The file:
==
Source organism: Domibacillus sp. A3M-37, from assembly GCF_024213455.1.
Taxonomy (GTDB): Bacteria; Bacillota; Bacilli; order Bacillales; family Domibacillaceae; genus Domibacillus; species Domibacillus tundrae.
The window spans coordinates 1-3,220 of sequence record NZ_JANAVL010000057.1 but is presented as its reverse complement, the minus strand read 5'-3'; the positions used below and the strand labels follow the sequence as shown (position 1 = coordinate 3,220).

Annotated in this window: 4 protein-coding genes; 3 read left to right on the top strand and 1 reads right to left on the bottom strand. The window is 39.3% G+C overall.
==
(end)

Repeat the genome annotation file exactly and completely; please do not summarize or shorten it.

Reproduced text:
Source organism: Domibacillus sp. A3M-37, from assembly GCF_024213455.1.
Taxonomy (GTDB): Bacteria; Bacillota; Bacilli; order Bacillales; family Domibacillaceae; genus Domibacillus; species Domibacillus tundrae.
The window spans coordinates 1-3,220 of sequence record NZ_JANAVL010000057.1 but is presented as its reverse complement, the minus strand read 5'-3'; the positions used below and the strand labels follow the sequence as shown (position 1 = coordinate 3,220).

Annotated in this window: 4 protein-coding genes; 3 read left to right on the top strand and 1 reads right to left on the bottom strand. The window is 39.3% G+C overall.